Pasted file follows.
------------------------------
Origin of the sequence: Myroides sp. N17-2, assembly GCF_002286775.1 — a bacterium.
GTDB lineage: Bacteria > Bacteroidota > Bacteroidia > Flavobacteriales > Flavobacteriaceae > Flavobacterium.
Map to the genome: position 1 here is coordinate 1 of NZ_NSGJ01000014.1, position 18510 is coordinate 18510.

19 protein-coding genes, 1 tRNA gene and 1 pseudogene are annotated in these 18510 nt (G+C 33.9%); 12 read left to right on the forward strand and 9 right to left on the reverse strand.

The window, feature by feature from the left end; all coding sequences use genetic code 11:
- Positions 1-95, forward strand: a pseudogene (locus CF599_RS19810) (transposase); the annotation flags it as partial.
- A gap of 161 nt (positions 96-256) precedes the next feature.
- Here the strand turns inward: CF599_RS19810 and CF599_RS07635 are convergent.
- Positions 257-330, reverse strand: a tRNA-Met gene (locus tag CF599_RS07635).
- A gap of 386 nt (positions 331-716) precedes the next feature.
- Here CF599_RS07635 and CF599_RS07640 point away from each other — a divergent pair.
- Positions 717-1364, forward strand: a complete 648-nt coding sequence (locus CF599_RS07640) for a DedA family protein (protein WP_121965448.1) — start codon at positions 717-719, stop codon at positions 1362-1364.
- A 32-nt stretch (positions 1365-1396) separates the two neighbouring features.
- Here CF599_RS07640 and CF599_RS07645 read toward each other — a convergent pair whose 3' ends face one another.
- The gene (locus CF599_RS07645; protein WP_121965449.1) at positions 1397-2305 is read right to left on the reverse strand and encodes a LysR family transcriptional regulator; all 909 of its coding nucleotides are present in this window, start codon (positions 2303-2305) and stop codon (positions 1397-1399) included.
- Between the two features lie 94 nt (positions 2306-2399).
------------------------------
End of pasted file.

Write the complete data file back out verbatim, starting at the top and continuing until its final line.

Origin of the sequence: Myroides sp. N17-2, assembly GCF_002286775.1 — a bacterium.
GTDB lineage: Bacteria > Bacteroidota > Bacteroidia > Flavobacteriales > Flavobacteriaceae > Flavobacterium.
Map to the genome: position 1 here is coordinate 1 of NZ_NSGJ01000014.1, position 18510 is coordinate 18510.

19 protein-coding genes, 1 tRNA gene and 1 pseudogene are annotated in these 18510 nt (G+C 33.9%); 12 read left to right on the forward strand and 9 right to left on the reverse strand.

The window, feature by feature from the left end; all coding sequences use genetic code 11:
- Positions 1-95, forward strand: a pseudogene (locus CF599_RS19810) (transposase); the annotation flags it as partial.
- A gap of 161 nt (positions 96-256) precedes the next feature.
- Here the strand turns inward: CF599_RS19810 and CF599_RS07635 are convergent.
- Positions 257-330, reverse strand: a tRNA-Met gene (locus tag CF599_RS07635).
- A gap of 386 nt (positions 331-716) precedes the next feature.
- Here CF599_RS07635 and CF599_RS07640 point away from each other — a divergent pair.
- Positions 717-1364, forward strand: a complete 648-nt coding sequence (locus CF599_RS07640) for a DedA family protein (protein WP_121965448.1) — start codon at positions 717-719, stop codon at positions 1362-1364.
- A 32-nt stretch (positions 1365-1396) separates the two neighbouring features.
- Here CF599_RS07640 and CF599_RS07645 read toward each other — a convergent pair whose 3' ends face one another.
- The gene (locus CF599_RS07645; protein WP_121965449.1) at positions 1397-2305 is read right to left on the reverse strand and encodes a LysR family transcriptional regulator; all 909 of its coding nucleotides are present in this window, start codon (positions 2303-2305) and stop codon (positions 1397-1399) included.
- Between the two features lie 94 nt (positions 2306-2399).